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Issa Advises White House to Hire More Accountants

January 3, 2011

Rep. Darrell Issa, R-Calif., who will be chairing the House Oversight and Government Reform Committee, a top investigative committee in Congress, starting this week, is telling the Obama administration it had better hire more accountants.

Asked on Fox News Sunday by host Chris Wallace last weekend whether the White House is going to need more lawyers to deal with all the oversight investigations by his committee, Issa gave a heartening response, at least for CPAs.

“They're going to need more accountants,” he said. “The fact is that in the 1980s, Congress did about 1,600 days of oversight. That's a lot more than my committee alone could ever do. Last year, we did less than 400, far less. And that's with you being able to call it oversight, whether it is or it isn't. Looking for the hundreds of billions of dollars of waste, the president's Office of Management and Budget views $125 billion of misspending by Medicare, and yet year after year it doesn't change. That's 10 percent of the deficit that would go away if we simply stop paying to people who don't exist their claims. There is so much opportunity, but it's more of an accounting function than legal function. It's more about the inspector generals than it is about lawyers in the White House.”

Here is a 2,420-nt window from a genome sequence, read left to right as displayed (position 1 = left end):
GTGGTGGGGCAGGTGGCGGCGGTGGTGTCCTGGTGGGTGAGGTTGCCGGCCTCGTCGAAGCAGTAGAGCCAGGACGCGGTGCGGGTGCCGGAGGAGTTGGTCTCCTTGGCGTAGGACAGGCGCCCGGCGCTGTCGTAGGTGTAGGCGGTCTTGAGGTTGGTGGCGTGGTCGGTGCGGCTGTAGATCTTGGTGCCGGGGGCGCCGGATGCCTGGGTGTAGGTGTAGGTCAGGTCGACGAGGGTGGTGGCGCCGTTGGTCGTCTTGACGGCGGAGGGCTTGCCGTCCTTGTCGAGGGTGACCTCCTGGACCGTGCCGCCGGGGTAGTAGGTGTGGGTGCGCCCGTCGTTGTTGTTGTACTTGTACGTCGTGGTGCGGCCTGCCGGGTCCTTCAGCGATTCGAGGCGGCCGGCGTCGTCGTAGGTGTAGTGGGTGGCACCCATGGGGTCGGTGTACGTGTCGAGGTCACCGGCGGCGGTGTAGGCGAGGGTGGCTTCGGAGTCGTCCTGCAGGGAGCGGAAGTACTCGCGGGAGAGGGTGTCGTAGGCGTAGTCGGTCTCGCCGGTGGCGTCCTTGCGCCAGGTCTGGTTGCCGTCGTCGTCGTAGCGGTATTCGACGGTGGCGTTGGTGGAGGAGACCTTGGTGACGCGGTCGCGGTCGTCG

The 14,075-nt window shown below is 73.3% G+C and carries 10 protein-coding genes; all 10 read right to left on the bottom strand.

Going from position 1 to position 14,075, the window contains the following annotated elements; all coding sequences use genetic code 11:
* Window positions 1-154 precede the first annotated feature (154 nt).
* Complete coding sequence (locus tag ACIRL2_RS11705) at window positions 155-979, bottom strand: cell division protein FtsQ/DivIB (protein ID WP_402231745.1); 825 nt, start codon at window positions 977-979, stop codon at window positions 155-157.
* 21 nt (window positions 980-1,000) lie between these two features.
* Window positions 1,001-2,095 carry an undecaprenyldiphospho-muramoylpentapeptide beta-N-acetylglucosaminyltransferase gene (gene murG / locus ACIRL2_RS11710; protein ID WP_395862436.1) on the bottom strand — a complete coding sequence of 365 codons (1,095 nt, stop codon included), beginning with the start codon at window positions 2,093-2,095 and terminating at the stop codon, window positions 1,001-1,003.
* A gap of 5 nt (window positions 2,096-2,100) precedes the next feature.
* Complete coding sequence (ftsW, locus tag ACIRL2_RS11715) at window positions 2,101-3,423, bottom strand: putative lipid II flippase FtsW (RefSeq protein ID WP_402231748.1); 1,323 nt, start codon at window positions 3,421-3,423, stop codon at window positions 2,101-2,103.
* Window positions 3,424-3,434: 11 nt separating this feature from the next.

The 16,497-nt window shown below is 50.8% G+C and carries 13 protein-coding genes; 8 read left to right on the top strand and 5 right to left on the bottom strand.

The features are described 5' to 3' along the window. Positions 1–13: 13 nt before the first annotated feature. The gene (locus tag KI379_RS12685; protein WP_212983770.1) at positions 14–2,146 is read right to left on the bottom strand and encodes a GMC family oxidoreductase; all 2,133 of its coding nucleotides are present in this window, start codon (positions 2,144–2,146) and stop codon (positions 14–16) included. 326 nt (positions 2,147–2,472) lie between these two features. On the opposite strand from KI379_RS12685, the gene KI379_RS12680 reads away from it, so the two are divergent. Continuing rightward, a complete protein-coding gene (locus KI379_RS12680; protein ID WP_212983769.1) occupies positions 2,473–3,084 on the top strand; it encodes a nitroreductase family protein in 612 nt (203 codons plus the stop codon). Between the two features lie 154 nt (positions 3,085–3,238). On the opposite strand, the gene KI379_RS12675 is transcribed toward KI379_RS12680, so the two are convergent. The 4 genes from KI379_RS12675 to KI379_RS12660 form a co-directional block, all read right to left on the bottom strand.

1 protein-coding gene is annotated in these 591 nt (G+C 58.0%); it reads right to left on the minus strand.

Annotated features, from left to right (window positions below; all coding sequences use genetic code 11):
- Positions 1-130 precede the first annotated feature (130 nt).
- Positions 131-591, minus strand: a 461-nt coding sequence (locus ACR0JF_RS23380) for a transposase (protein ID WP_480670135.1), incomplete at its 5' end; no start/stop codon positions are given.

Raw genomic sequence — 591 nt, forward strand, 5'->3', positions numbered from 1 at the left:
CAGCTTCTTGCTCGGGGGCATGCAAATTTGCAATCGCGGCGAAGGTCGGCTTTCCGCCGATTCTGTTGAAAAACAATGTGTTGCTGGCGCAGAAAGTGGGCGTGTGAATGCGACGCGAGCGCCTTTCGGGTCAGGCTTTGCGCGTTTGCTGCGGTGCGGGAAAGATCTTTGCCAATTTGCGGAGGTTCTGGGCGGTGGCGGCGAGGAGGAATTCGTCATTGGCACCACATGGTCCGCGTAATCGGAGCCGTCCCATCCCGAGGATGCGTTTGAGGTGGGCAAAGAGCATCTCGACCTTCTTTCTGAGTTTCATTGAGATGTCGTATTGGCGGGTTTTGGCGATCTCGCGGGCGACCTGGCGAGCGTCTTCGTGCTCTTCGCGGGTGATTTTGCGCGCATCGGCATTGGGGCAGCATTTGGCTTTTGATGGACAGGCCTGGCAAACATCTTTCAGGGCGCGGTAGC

Darrell Issa

Issa said in places such as his Twitter page on Monday that he plans to conduct oversight hearings in areas such as the Troubled Asset Relief Program, stimulus-related spending, Fannie Mae, Freddie Mac, the foreclosure crisis, corruption in Afghanistan, WikiLeaks, the safety of American food and medicine, FDA recalls, the failure of the Financial Crisis Inquiry Commission to “target” the origins of the financial crisis, and the “impact of government hyperregulation on job creation.”

Accountants in search of work in Washington may want to send their resumes to his office, as well as the White House personnel office. Incidentally, Issa introduced a bill last year to keep track of TARP spending using Extensible Business Reporting Language, or XBRL (see Congressional Bill Would Require XBRL for Tracking TARP). He may be able to get some practical use out of XBRL technology at last.


Comments (1)
Let's start on his returns first.
Posted by NiteOwlett | Tuesday, January 18 2011 at 11:25AM ET
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